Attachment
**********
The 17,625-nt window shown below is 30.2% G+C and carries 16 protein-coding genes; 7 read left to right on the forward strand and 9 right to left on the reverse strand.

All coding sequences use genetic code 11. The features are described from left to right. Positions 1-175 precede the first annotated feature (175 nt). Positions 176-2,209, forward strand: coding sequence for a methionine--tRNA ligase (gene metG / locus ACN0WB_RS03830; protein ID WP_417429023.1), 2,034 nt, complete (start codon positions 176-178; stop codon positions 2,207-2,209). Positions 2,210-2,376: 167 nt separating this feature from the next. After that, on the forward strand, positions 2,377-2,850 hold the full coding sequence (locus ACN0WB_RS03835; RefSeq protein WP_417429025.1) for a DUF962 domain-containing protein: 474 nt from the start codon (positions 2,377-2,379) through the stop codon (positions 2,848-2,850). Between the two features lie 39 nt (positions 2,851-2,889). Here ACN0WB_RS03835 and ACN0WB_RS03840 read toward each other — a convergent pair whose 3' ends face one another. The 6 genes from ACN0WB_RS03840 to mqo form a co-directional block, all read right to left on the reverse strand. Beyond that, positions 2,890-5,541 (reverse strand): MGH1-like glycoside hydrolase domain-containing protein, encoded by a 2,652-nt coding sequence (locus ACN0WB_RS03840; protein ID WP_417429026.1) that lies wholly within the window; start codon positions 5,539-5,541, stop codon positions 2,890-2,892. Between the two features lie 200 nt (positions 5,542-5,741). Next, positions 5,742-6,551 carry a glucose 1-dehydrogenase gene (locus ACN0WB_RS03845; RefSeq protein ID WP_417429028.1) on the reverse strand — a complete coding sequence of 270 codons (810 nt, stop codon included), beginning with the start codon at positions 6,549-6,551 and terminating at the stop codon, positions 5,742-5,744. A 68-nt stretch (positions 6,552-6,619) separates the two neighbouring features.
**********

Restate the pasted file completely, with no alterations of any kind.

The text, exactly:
The 17,625-nt window shown below is 30.2% G+C and carries 16 protein-coding genes; 7 read left to right on the forward strand and 9 right to left on the reverse strand.

All coding sequences use genetic code 11. The features are described from left to right. Positions 1-175 precede the first annotated feature (175 nt). Positions 176-2,209, forward strand: coding sequence for a methionine--tRNA ligase (gene metG / locus ACN0WB_RS03830; protein ID WP_417429023.1), 2,034 nt, complete (start codon positions 176-178; stop codon positions 2,207-2,209). Positions 2,210-2,376: 167 nt separating this feature from the next. After that, on the forward strand, positions 2,377-2,850 hold the full coding sequence (locus ACN0WB_RS03835; RefSeq protein WP_417429025.1) for a DUF962 domain-containing protein: 474 nt from the start codon (positions 2,377-2,379) through the stop codon (positions 2,848-2,850). Between the two features lie 39 nt (positions 2,851-2,889). Here ACN0WB_RS03835 and ACN0WB_RS03840 read toward each other — a convergent pair whose 3' ends face one another. The 6 genes from ACN0WB_RS03840 to mqo form a co-directional block, all read right to left on the reverse strand. Beyond that, positions 2,890-5,541 (reverse strand): MGH1-like glycoside hydrolase domain-containing protein, encoded by a 2,652-nt coding sequence (locus ACN0WB_RS03840; protein ID WP_417429026.1) that lies wholly within the window; start codon positions 5,539-5,541, stop codon positions 2,890-2,892. Between the two features lie 200 nt (positions 5,542-5,741). Next, positions 5,742-6,551 carry a glucose 1-dehydrogenase gene (locus ACN0WB_RS03845; RefSeq protein ID WP_417429028.1) on the reverse strand — a complete coding sequence of 270 codons (810 nt, stop codon included), beginning with the start codon at positions 6,549-6,551 and terminating at the stop codon, positions 5,742-5,744. A 68-nt stretch (positions 6,552-6,619) separates the two neighbouring features.